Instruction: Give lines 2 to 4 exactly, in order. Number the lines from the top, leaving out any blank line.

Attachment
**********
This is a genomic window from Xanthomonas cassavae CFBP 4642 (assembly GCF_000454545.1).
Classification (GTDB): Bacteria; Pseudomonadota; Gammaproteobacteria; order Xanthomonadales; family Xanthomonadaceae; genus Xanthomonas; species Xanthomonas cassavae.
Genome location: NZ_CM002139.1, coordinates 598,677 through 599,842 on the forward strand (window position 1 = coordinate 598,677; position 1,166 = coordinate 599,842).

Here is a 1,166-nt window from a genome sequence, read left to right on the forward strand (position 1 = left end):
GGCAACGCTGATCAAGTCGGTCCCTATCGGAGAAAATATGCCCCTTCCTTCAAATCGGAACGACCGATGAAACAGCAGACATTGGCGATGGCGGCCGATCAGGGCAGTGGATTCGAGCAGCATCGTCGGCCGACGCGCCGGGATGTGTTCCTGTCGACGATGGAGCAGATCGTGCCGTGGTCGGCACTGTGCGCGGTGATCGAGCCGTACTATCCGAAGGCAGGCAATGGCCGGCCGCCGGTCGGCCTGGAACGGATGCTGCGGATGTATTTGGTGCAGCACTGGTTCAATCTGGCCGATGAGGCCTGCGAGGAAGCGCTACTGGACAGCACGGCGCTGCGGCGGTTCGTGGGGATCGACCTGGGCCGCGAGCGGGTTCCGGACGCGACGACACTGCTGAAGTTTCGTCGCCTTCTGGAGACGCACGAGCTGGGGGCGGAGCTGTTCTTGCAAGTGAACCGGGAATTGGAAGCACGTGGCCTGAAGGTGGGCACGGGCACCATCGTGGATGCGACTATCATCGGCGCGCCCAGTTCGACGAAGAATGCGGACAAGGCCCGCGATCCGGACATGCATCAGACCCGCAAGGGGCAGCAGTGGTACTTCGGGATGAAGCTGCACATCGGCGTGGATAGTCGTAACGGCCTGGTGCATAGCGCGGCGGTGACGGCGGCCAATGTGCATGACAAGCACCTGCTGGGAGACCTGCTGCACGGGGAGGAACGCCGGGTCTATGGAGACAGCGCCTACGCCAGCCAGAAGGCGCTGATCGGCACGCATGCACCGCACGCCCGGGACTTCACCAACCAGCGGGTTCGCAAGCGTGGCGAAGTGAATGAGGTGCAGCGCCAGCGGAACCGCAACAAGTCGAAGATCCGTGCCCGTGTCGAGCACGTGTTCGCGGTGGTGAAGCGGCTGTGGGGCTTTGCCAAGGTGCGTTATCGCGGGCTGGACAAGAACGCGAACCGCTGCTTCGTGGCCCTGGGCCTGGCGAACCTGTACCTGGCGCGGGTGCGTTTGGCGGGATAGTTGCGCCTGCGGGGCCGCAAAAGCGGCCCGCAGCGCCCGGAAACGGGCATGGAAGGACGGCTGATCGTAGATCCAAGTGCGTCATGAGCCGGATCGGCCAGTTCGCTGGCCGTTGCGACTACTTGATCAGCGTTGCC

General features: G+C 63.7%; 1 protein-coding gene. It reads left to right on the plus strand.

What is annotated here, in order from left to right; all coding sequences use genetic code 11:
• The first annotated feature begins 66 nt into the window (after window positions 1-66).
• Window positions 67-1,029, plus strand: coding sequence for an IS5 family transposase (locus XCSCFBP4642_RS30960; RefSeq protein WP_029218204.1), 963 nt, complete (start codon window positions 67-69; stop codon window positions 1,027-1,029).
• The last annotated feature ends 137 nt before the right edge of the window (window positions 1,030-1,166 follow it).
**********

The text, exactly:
Classification (GTDB): Bacteria; Pseudomonadota; Gammaproteobacteria; order Xanthomonadales; family Xanthomonadaceae; genus Xanthomonas; species Xanthomonas cassavae.
Genome location: NZ_CM002139.1, coordinates 598,677 through 599,842 on the forward strand (window position 1 = coordinate 598,677; position 1,166 = coordinate 599,842).

Here is a 1,166-nt window from a genome sequence, read left to right on the forward strand (position 1 = left end):